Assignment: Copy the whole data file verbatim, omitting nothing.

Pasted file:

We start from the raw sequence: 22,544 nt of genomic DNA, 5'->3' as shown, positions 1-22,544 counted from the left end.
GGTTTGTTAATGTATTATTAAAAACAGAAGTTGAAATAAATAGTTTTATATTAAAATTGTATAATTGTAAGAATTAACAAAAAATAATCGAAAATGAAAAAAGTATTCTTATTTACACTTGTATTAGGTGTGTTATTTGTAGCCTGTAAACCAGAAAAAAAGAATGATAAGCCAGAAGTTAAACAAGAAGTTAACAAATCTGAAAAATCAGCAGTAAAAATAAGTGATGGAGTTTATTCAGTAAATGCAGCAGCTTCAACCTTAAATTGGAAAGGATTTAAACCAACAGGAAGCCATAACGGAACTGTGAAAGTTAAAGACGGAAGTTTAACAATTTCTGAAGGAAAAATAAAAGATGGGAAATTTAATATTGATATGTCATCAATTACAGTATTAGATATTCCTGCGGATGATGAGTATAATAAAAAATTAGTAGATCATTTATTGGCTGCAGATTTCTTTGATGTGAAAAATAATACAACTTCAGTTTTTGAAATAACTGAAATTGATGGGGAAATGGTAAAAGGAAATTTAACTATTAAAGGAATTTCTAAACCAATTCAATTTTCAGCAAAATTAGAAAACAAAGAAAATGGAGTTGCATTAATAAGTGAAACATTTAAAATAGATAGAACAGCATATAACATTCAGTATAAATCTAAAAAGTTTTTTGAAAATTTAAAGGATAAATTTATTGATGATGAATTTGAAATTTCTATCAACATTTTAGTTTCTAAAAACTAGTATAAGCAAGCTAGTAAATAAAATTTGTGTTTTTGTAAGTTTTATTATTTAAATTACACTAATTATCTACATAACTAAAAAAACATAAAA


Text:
We start from the raw sequence: 22,544 nt of genomic DNA, 5'->3' as shown, positions 1-22,544 counted from the left end.
GGTTTGTTAATGTATTATTAAAAACAGAAGTTGAAATAAATAGTTTTATATTAAAATTGTATAATTGTAAGAATTAACAAAAAATAATCGAAAATGAAAAAAGTATTCTTATTTACACTTGTATTAGGTGTGTTATTTGTAGCCTGTAAACCAGAAAAAAAGAATGATAAGCCAGAAGTTAAACAAGAAGTTAACAAATCTGAAAAATCAGCAGTAAAAATAAGTGATGGAGTTTATTCAGTAAATGCAGCAGCTTCAACCTTAAATTGGAAAGGATTTAAACCAACAGGAAGCCATAACGGAACTGTGAAAGTTAAAGACGGAAGTTTAACAATTTCTGAAGGAAAAATAAAAGATGGGAAATTTAATATTGATATGTCATCAATTACAGTATTAGATATTCCTGCGGATGATGAGTATAATAAAAAATTAGTAGATCATTTATTGGCTGCAGATTTCTTTGATGTGAAAAATAATACAACTTCAGTTTTTGAAATAACTGAAATTGATGGGGAAATGGTAAAAGGAAATTTAACTATTAAAGGAATTTCTAAACCAATTCAATTTTCAGCAAAATTAGAAAACAAAGAAAATGGAGTTGCATTAATAAGTGAAACATTTAAAATAGATAGAACAGCATATAACATTCAGTATAAATCTAAAAAGTTTTTTGAAAATTTAAAGGATAAATTTATTGATGATGAATTTGAAATTTCTATCAACATTTTAGTTTCTAAAAACTAGTATAAGCAAGCTAGTAAATAAAATTTGTGTTTTTGTAAGTTTTATTATTTAAATTACACTAATTATCTACATAACTAAAAAAACATAAAA